Cyanide poisoning is a suicide method that can either kill quickly or with horrific symptoms, depending on how the substance is administered. Wall Street trader Michael Marin famously killed himself in the courtroom by this method after the jury found him guilty of burning down his Phoenix mansion, an offense that carried a penalty of up to 15 years in prison. He apparently took a capsule and then washed it down with a sports drink before falling to the floor a few minutes later in convulsions.}} Fierro v. Gomez, 865 F. Supp. 1387, 1396 (N.D. Cal. 1994), describes a worst-case scenario of the effects of inhaling cyanide (citations omitted):
|“||This process suffocates the body's cells. Deprived of oxygen, the cells are unable to produce the energy they need to stay alive. They stop functioning and eventually die, leading ultimately to the unconsciousness and death of the organism. The gas experienced by the inmate as "intense suffocation" and "air hunger". During an execution by lethal gas, an inmate may lose and subsequently regain consciousness several times, drifting in and out of conscious experience of the suffocating effects of cyanide gas.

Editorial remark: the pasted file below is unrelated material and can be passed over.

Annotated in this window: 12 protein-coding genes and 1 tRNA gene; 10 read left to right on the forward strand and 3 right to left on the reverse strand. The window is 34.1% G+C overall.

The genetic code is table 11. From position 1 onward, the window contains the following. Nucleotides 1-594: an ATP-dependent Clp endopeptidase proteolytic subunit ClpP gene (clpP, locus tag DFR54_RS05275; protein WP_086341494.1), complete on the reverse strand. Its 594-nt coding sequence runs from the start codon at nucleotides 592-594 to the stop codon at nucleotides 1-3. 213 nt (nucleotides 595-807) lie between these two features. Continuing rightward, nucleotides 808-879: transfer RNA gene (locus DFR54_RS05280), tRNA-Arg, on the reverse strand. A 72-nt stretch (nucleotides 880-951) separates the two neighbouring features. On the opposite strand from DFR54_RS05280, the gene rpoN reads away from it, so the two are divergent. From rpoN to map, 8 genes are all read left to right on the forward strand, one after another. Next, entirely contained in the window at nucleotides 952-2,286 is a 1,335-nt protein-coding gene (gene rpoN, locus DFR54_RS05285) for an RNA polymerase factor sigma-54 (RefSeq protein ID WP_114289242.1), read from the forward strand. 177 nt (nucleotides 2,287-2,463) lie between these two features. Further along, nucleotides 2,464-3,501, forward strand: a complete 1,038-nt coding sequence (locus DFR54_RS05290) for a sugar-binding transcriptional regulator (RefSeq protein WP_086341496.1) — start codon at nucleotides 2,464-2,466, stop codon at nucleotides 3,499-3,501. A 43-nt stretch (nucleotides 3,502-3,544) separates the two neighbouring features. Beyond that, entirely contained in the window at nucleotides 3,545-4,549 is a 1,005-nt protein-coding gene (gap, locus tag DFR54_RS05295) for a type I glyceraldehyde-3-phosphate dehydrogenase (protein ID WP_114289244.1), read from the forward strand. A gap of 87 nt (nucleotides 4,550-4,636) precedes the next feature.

In addition, since cyanide cuts off the normal ability of a cell to utilize oxygen, the cell is forced to use an inefficient backup system in an attempt to maintain critical levels of energy. A by-product of this backup system is lactic acid, which builds up in the cell, creating a painful condition known as acidosis. Plaintiffs' experts testified that this pain is similar to the pain accompanying intense physical activity or a heart attack.
Plaintiffs' experts also maintained that cyanide inhalation can lead to tetany, a painful sustained muscular contraction or spasm. Tetany may be manifested by opisthotonos behavior, muscular contractions so severe that the body is "arched backwards like a bridge," with contractions of sufficient force to "compress and fracture the vertebrae." Other possible manifestations of tetany include 1) carpal pedal spasm, in which the muscles of the hands and feet contract so severely that they bend and twist in an unnatural and painful manner, and 2) "sardonic smile," in which the lip muscles are pulled tightly away from the teeth. To a conscious person, tetany is extremely painful.
Finally, plaintiffs' experts testified that cyanide-induced oxygen debt causes the body to release very large amounts of adrenaline. Although an inmate on the verge of being executed may generate some adrenaline as a result of fear, this effect is compounded by the lethal gas itself. This adrenaline discharge is painful, especially in association with the intense muscle activity and acidosis caused by cyanide poisoning.